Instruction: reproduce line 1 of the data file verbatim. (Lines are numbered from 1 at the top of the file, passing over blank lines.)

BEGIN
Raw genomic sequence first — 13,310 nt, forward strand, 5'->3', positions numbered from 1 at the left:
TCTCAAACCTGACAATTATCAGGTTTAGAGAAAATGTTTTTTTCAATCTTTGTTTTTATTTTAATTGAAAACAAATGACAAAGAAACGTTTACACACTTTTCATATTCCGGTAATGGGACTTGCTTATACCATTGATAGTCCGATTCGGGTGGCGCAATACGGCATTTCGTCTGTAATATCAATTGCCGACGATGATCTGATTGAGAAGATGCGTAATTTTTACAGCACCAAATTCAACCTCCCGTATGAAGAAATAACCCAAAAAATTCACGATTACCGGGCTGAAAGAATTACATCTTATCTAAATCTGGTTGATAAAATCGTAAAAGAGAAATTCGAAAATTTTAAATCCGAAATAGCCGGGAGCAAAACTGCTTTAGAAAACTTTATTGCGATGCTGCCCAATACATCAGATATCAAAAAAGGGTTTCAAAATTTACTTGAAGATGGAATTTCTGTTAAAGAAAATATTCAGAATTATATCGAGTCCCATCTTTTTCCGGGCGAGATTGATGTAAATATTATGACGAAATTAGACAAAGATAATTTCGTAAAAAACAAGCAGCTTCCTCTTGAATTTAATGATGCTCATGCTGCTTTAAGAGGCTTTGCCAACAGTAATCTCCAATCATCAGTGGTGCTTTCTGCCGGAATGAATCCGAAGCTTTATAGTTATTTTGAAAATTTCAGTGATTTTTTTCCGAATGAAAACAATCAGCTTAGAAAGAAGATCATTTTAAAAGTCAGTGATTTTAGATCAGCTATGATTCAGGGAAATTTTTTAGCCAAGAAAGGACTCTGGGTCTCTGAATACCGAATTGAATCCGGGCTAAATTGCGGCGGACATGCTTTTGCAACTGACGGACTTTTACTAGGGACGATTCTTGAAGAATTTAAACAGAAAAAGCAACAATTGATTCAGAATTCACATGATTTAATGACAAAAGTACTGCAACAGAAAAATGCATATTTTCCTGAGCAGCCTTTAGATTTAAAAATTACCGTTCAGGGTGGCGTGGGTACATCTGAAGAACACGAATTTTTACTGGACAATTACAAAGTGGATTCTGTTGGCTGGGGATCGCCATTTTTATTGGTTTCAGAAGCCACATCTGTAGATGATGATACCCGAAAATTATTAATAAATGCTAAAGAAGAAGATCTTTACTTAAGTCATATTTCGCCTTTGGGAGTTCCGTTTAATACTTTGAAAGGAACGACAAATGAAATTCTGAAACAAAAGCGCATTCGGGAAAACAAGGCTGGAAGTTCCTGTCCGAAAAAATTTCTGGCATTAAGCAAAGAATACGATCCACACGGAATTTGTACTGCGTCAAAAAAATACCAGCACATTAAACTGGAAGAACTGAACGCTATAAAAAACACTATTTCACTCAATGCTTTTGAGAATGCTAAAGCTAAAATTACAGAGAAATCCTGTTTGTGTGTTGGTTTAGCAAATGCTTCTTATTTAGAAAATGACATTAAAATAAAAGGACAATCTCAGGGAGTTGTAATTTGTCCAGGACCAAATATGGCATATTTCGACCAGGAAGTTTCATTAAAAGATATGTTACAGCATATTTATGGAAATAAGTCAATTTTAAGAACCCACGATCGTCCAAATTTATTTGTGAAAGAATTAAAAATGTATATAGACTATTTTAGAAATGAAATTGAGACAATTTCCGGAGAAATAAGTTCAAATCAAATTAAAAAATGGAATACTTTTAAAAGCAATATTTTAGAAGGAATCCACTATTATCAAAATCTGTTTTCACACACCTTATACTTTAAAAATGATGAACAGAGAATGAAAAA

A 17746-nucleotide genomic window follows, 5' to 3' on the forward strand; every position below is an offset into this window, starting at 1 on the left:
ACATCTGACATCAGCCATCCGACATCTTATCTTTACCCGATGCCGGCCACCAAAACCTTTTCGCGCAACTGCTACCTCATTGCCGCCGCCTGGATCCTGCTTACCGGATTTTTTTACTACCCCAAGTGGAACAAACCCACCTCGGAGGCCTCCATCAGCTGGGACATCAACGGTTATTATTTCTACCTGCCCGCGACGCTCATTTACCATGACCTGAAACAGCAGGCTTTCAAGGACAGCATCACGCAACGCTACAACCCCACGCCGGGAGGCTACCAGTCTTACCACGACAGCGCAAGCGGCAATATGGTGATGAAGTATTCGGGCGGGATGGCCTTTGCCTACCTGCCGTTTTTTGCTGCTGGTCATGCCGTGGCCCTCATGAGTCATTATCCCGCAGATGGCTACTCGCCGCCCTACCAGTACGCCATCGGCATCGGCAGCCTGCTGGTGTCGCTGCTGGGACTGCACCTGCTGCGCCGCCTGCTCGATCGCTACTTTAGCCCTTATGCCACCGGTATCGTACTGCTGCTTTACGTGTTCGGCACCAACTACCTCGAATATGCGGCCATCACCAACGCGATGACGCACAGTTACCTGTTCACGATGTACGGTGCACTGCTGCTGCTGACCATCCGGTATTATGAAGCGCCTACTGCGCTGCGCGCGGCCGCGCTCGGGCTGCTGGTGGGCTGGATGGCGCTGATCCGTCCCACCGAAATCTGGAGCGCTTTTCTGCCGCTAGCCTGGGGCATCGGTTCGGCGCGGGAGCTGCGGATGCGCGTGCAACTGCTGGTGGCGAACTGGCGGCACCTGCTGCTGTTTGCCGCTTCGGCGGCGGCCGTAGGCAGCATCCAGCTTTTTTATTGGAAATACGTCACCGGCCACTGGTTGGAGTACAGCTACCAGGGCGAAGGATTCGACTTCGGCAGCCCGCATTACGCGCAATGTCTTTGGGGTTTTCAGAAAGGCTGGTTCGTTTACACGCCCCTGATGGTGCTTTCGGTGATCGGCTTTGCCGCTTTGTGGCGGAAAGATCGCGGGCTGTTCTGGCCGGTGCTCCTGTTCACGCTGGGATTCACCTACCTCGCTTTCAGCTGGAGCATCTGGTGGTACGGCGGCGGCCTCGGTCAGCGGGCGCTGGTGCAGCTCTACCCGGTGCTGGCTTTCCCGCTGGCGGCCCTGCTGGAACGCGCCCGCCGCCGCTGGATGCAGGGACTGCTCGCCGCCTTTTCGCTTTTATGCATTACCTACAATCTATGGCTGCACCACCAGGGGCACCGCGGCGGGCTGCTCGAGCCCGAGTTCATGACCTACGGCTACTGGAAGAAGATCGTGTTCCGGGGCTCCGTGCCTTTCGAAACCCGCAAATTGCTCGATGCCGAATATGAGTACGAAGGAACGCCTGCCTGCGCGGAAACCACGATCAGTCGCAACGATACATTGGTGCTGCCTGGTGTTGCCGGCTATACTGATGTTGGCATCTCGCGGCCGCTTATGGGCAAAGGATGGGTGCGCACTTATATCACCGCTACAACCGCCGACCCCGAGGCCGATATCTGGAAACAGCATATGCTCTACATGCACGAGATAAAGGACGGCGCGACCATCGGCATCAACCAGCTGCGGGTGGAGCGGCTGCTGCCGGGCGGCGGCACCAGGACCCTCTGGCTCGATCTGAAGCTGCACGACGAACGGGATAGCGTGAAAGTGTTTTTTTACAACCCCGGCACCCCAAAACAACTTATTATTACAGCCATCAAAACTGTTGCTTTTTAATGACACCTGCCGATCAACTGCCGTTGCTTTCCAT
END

Raw genomic sequence first — 13,310 nt, forward strand, 5'->3', positions numbered from 1 at the left: